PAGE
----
At a glance, the largest standalone landscape architecture project in Georgia Tech’s history seems like a beacon of natural peace and forward-thinking green design. The antithesis, that is, of racial strife and threats of mob violence.

But on Monday, following a ribbon-cutting ceremony, the new Georgia Tech EcoCommons will officially open to the public as an ecological teaching tool that also daylights the ugly racial history of a site most recently dominated by police buildings and sprawling parking lots.

Designed by Nelson Byrd Woltz Landscape Architecture, the EcoCommons span 7 acres from Hemphill Avenue to the self-sustaining Kendeda Building, the “living” structure that’s widely considered the Southeast’s greenest building.

Topped with solar arrays, the Kendeda Living Building at the park's eastern rim.Photo by Greg Willett, courtesy of Georgia Tech/Kendeda Fund

While researching the site, the architecture team learned of its complex history prior to its most recent uses. A theme of social justice, they knew, would have to be front-and-center in the design.

This is where Lester Maddox’s Pickrick Diner once stood. Maddox, a staunch segregationist, would later become Georgia governor with Ku Klux Klan support.

The diner made history on July 3, 1964—one day after the landmark Civil Rights Act passed.

That’s when three Black students from the Atlanta Interdenominational Theological Seminary— George Willis Jr., Albert Lee Dunn, and Woodrow T. Wilson—asked to be seated at Maddox’s all-white diner, to exercise their new rights, and all hell broke loose.

“As tensions mounted, the owner and a mob threatened violence, [and] the students departed peaceably,” according to a summary provided by the architecture firm. “While not unique to the region, the events at the site brought the issues of racism and segregation into clear focus, [leading] to the first federal lawsuit under the 1964 civil rights law Willis v. Pickrick Restaurant [that] upheld the new civil rights law.”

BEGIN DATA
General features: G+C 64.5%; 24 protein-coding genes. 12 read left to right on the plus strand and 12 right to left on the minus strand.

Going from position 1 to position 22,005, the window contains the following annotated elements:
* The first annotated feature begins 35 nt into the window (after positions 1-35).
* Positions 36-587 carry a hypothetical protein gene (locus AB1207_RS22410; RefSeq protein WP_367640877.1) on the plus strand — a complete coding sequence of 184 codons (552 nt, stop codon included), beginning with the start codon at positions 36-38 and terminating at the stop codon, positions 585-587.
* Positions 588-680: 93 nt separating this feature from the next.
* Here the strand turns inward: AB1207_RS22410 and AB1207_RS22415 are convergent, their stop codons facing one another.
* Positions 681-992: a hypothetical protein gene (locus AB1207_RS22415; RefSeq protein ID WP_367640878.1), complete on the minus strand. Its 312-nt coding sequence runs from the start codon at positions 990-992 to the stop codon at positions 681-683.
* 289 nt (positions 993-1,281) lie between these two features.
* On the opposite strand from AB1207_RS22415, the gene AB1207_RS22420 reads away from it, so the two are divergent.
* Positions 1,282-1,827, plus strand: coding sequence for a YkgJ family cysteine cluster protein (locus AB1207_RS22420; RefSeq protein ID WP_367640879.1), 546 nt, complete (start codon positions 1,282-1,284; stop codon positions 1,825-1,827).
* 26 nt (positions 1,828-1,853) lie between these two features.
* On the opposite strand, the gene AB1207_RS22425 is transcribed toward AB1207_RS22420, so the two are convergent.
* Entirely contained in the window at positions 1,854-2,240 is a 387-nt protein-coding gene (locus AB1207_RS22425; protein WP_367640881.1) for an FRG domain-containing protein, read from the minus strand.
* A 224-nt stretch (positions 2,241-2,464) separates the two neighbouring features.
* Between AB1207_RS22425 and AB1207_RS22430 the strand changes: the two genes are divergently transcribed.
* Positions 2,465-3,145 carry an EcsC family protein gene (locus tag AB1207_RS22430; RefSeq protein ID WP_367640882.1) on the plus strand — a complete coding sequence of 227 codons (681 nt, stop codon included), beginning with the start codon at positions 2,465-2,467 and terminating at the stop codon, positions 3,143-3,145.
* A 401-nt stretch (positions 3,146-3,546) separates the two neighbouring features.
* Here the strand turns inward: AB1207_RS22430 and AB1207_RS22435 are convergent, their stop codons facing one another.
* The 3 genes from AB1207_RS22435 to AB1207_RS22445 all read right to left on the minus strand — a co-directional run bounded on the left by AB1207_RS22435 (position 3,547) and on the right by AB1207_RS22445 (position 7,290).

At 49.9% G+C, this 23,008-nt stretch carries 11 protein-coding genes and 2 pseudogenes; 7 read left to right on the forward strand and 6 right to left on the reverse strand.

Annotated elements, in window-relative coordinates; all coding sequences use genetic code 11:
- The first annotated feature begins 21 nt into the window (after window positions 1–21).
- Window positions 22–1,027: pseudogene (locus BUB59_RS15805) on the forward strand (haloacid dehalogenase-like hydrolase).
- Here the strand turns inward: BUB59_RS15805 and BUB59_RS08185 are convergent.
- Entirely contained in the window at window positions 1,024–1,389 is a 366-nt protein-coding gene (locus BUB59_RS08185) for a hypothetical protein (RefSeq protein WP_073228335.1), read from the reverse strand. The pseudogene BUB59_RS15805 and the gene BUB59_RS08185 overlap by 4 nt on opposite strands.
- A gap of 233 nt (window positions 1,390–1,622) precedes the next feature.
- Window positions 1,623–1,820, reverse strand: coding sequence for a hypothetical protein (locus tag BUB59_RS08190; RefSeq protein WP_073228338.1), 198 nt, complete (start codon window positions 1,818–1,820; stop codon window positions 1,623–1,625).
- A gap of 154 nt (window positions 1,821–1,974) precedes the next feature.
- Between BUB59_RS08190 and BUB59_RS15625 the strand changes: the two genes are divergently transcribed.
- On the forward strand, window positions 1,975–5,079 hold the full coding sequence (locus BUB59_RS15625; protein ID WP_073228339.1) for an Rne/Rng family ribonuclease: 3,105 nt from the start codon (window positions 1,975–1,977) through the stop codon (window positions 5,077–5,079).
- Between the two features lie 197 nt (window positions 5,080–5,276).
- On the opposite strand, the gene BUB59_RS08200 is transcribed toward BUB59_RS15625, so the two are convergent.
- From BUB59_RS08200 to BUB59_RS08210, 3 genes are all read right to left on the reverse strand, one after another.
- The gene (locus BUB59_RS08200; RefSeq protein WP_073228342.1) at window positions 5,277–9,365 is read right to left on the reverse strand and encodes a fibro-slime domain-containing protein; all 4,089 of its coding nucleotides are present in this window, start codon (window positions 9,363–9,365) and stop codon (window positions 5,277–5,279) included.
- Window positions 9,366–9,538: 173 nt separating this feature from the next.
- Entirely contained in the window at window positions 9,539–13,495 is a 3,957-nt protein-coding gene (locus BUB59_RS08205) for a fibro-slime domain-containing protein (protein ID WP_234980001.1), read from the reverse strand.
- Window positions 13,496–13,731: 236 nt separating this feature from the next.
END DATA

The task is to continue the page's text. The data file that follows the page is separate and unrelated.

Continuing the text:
Maddox, as Atlanta historians know, chose to close his diner rather than integrate it. 

Courtesy of Nelson Byrd Woltz Landscape Architecture/Georgia Tech

Now, when visitors approach the EcoCommons from Hemphill Avenue, a wall guides them to the former restaurant site, through a grove of black gum and tupelo, to three solid pillars meant to “recall the stand that the three students … took against injustice.” That facet also references the Three Pioneers sculpture, in nearby Harrison Square, commemorating the first Black students who in 1961 desegregated Georgia Tech.

The symbolism continues with three longleaf pines—the only such trees in the new park—that stand near steel walls tracing the exact foundation of Maddox’s former restaurant.

“The design team committed to honoring the bravery of these students, hoping to provide a space for the community to confront intolerance and allow for contemplation, conversation, and healing,” according to Nelson Byrd Woltz reps.

Hammocks and laptop-ready tables installed within the EcoCommons. Courtesy of Nelson Byrd Woltz Landscape Architecture/Georgia Tech

Elsewhere, the EcoCommons feature a learning deck for research and classes, hammocks and seating for relaxation, and a contemplative grove. Eventually, the site will be 75 percent shaded by native Georgia trees.

The greenspace is also designed to capture 50 percent of all rainfall in huge cisterns used to irrigate the site, sparing the city’s sewer system millions of gallons of runoff water, per the design team.  

Eventually, the EcoCommons Project is expected to span 80 acres across campus, tracing the region’s natural, pre-urbanization stream paths and paying homage to ecologies and human history—warts and all—that could have been erased.

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